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Ouzbekistan1 February 2002

Ruslan Sharipov once again threatened

In a letter addressed on the 1st of February 2002 to Kadyrov Rachid Hamidovich, public prosecutor of Uzbekistan and to Kokir Almatov, Minister of the Interior, Reporters without Borders (RSF) protests against the acts of aggression being carried out by the police against Ruslan Sharipov, correspondent of the Russian press agency, Prima and president of the Independent Journalists Association of Uzbekistan. " We denounce the obvious attempt being made to intimidate a journalist of the opposition. We would like to make a reminder that the fight against terrorism does not in any way justify the brutal repression against all independent news", declared Robert Ménard, general secretary of the organisation. "We ask you to investigate this attack and to keep us informed of its upcome", added M. Menard.

According to information gathered by RSF, Ruslan Sharipov, correspondent for the Russian press agency Prima, president of the Independent Journalists Association of Uzbekistan, and animator of an Internet site, was attacked on the night of the 30th of January in Tachkent by two representatives of the police force. The two officers from the secret service, who appeared as senior officers from the criminal police force, attacked and dragged the journalist to a car identified as a Nexia with X8110 on its number plate. They then proceeded to hit him and immobilize him before forcing him into the car. Several witnesses were present at the scene. One of the officers asked : " You are not afraid to write articles in Uzbekistan ? " After several threats the officers set him free apologizing for having detained him without a reason and without a legal warrant. Ruslan Sharipov and the committee of the editorial staff of the press agency Prima consider that this attack is tied to an article recently written by the journalist concerning the referendum of the 27th of January on the extension of the presidential mandate of president Islam Karimov.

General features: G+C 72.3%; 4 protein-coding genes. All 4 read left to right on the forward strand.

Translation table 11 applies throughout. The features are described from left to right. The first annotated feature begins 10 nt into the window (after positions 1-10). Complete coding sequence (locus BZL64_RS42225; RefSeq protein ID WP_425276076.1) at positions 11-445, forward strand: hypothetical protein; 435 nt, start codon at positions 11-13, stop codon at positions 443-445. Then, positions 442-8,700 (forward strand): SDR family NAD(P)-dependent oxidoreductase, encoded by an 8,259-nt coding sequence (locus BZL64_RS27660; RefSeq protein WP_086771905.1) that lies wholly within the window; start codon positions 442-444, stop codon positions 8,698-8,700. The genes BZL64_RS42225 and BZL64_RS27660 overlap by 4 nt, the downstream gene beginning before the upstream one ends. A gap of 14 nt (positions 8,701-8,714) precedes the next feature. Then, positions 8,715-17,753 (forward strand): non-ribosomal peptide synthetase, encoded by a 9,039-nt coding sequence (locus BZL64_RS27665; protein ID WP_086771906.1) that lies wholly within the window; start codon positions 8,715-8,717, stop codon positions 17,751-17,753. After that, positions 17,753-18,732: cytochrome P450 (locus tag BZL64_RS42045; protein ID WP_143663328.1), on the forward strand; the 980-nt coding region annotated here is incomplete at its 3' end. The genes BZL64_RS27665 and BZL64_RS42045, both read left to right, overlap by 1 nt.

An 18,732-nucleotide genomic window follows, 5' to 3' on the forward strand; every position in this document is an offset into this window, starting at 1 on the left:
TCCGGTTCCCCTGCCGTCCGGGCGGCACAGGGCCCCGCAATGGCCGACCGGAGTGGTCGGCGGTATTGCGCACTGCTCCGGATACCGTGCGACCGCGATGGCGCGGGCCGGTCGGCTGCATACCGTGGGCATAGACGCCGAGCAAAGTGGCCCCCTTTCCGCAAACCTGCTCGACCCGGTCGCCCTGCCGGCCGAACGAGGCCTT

In 2001, Ruslan Sharipov and members of his family were already subjected to a number of pressures from the authorities. On the 12th of July, 2001 he was chased by employees of the security service (NSS) while on his way to the court of Tachkent where he was going in order to cover a trial. His assailants were about to hit him when passer’ bys intervened. The journalist managed to take refuge in the local headquarters of the Organisation for the Security and Cooperation in Europe (OSCE). He had published, at the end of August, a series of articles denouncing the repression of Muslims in the country and was otherwise making an investigation on the suspicious deaths of a number of opponents. On the 31st of August he was taken in for questioning by agents from the NSS who accused him of being involved with a terrorist group. Following these incidents Ruslan Sharipov requested, in an open letter to the Uzbek president, an end to being tailed by the security services, an end to pressures being made on his family, and that he may be allowed to pursue his profession as an independent journalist.




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